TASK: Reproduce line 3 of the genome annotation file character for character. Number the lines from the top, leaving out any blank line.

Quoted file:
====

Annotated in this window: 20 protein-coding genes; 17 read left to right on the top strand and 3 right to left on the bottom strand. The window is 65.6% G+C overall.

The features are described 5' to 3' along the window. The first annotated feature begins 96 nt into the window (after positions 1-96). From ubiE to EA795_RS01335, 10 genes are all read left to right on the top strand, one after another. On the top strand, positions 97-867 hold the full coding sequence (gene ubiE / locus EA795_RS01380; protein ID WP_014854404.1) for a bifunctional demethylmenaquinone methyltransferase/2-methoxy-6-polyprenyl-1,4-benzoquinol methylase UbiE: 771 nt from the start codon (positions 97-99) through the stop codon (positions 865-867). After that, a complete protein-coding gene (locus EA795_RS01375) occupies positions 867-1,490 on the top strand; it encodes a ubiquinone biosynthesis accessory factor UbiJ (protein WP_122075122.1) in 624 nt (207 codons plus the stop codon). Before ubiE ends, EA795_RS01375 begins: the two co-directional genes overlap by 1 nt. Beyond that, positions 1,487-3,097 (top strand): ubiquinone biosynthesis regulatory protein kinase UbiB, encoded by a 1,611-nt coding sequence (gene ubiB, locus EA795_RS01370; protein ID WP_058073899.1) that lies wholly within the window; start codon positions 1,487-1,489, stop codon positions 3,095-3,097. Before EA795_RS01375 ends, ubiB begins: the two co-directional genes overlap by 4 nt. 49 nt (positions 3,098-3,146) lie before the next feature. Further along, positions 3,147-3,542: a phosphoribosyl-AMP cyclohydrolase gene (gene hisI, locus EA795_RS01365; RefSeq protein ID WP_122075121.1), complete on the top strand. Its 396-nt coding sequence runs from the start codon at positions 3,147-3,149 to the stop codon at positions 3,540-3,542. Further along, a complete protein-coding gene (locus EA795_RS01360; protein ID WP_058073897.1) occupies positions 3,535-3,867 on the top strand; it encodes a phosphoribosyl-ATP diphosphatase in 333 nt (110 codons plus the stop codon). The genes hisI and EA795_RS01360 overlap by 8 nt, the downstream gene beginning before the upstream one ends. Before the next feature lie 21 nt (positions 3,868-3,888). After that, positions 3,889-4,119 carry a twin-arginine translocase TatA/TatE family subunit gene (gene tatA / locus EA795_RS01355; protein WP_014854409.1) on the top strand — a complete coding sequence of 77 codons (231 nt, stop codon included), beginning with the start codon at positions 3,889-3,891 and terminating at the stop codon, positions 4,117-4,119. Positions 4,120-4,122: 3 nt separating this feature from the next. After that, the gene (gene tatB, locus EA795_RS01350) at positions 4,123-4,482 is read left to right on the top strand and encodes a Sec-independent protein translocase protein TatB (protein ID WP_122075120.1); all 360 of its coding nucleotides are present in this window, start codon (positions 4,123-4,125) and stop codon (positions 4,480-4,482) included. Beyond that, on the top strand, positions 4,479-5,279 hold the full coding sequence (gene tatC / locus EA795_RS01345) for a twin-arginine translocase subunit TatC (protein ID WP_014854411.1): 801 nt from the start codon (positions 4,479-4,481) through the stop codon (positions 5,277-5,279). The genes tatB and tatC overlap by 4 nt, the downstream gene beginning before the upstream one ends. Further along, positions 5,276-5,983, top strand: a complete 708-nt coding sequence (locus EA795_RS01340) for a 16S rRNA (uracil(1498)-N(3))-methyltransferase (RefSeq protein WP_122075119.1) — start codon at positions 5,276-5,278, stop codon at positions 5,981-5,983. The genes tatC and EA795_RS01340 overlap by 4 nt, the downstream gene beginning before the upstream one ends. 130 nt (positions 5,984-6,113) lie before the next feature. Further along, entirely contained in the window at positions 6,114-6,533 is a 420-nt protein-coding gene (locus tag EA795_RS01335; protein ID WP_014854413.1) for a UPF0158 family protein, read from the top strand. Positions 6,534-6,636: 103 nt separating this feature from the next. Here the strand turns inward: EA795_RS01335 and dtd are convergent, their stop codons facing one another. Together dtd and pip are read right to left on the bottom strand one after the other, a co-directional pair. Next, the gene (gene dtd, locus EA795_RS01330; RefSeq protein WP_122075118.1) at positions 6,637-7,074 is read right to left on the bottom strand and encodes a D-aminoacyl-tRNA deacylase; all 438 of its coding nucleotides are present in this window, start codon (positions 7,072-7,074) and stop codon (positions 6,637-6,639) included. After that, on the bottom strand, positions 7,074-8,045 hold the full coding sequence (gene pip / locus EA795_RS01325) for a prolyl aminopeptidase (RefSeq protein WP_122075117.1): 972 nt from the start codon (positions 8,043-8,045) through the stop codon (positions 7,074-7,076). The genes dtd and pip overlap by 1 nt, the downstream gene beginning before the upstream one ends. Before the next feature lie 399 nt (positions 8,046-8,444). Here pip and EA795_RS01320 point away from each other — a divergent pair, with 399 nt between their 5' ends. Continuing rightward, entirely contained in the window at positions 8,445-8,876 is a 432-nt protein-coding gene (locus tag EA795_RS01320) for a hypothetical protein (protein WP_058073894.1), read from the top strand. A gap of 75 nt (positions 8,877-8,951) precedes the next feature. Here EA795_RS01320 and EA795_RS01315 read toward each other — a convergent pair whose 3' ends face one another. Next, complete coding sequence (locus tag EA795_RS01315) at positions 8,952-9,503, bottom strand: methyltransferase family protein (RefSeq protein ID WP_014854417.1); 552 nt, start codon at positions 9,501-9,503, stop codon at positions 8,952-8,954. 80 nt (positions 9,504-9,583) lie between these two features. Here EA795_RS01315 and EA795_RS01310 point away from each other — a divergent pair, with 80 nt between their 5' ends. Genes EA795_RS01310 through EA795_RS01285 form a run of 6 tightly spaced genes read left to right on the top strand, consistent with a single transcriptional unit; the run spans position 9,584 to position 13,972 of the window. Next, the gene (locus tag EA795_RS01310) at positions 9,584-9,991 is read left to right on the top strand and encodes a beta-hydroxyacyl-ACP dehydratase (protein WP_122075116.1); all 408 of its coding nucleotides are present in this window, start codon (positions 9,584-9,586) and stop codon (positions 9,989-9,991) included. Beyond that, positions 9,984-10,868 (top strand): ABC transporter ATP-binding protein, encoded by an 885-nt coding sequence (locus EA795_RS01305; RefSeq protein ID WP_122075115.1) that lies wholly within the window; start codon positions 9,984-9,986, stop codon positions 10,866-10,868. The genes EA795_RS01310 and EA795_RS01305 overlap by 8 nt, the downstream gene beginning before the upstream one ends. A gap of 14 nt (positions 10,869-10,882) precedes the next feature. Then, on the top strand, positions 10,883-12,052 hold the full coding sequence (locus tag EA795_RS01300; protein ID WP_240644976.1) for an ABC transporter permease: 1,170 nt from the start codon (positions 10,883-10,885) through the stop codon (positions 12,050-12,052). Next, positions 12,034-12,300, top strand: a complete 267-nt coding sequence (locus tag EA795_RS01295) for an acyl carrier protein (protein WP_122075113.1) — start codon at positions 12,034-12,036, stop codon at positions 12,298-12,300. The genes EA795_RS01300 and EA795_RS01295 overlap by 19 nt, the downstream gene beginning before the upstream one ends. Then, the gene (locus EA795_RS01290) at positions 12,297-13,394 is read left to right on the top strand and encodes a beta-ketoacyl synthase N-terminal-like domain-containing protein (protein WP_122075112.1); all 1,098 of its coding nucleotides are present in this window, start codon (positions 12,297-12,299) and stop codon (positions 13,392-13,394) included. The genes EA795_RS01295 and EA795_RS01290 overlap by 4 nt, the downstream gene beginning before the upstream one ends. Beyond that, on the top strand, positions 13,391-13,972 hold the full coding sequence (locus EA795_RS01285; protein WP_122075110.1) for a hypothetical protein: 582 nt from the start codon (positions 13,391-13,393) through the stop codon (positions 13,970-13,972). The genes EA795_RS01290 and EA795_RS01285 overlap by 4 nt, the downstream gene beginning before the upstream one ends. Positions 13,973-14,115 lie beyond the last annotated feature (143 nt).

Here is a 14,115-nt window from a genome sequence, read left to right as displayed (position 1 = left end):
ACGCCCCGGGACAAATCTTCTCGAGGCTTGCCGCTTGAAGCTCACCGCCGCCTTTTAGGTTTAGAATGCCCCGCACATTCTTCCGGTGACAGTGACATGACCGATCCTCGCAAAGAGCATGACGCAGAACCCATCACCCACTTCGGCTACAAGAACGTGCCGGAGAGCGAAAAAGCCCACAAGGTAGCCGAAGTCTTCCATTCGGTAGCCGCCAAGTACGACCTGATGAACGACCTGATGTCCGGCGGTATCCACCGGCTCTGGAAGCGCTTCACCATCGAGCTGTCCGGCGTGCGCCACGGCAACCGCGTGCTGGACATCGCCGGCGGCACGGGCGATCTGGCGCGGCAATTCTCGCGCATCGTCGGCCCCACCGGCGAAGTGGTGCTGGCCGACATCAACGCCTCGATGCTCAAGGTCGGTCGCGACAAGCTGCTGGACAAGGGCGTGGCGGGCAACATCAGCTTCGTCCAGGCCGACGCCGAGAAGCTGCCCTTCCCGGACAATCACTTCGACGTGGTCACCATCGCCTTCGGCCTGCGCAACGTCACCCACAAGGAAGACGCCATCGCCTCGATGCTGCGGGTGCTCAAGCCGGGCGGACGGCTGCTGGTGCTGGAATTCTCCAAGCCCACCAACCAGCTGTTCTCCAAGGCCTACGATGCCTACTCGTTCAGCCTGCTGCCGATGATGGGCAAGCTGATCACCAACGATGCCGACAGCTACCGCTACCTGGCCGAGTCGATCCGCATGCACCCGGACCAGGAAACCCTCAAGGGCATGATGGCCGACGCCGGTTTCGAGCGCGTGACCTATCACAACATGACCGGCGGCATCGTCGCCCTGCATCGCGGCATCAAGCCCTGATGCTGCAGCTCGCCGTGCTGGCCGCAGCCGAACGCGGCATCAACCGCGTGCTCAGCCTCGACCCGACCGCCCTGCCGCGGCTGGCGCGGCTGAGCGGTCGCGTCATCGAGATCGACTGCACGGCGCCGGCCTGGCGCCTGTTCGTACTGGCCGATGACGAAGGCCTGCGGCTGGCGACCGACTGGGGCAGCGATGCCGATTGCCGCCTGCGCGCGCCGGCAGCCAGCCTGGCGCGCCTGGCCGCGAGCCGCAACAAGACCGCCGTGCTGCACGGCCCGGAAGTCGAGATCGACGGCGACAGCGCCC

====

Here is a 14,115-nt window from a genome sequence, read left to right as displayed (position 1 = left end):